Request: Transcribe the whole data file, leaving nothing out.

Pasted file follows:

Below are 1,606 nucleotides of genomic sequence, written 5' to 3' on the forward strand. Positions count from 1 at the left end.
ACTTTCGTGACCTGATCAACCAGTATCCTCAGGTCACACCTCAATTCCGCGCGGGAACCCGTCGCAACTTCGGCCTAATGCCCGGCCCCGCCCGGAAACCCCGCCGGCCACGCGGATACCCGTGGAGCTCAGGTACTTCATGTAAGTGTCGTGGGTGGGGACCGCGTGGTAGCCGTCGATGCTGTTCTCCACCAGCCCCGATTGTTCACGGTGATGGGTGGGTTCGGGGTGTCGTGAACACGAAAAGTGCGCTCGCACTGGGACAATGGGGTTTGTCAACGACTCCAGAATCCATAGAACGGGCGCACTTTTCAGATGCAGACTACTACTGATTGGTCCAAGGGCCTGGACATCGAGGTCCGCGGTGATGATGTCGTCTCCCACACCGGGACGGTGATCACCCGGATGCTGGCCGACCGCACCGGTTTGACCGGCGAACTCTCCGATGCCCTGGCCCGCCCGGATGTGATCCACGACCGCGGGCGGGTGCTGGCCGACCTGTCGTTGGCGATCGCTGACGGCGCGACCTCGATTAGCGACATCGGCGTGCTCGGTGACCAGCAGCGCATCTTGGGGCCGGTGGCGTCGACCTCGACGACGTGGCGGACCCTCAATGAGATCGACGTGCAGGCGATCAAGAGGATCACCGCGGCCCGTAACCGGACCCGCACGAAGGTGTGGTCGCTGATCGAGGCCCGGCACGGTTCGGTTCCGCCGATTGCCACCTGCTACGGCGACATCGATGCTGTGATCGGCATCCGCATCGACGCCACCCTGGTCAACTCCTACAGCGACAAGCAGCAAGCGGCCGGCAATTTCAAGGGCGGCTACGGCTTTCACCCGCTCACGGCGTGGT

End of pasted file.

Below are 1,606 nucleotides of genomic sequence, written 5' to 3' on the forward strand. Positions count from 1 at the left end.
ACTTTCGTGACCTGATCAACCAGTATCCTCAGGTCACACCTCAATTCCGCGCGGGAACCCGTCGCAACTTCGGCCTAATGCCCGGCCCCGCCCGGAAACCCCGCCGGCCACGCGGATACCCGTGGAGCTCAGGTACTTCATGTAAGTGTCGTGGGTGGGGACCGCGTGGTAGCCGTCGATGCTGTTCTCCACCAGCCCCGATTGTTCACGGTGATGGGTGGGTTCGGGGTGTCGTGAACACGAAAAGTGCGCTCGCACTGGGACAATGGGGTTTGTCAACGACTCCAGAATCCATAGAACGGGCGCACTTTTCAGATGCAGACTACTACTGATTGGTCCAAGGGCCTGGACATCGAGGTCCGCGGTGATGATGTCGTCTCCCACACCGGGACGGTGATCACCCGGATGCTGGCCGACCGCACCGGTTTGACCGGCGAACTCTCCGATGCCCTGGCCCGCCCGGATGTGATCCACGACCGCGGGCGGGTGCTGGCCGACCTGTCGTTGGCGATCGCTGACGGCGCGACCTCGATTAGCGACATCGGCGTGCTCGGTGACCAGCAGCGCATCTTGGGGCCGGTGGCGTCGACCTCGACGACGTGGCGGACCCTCAATGAGATCGACGTGCAGGCGATCAAGAGGATCACCGCGGCCCGTAACCGGACCCGCACGAAGGTGTGGTCGCTGATCGAGGCCCGGCACGGTTCGGTTCCGCCGATTGCCACCTGCTACGGCGACATCGATGCTGTGATCGGCATCCGCATCGACGCCACCCTGGTCAACTCCTACAGCGACAAGCAGCAAGCGGCCGGCAATTTCAAGGGCGGCTACGGCTTTCACCCGCTCACGGCGTGGT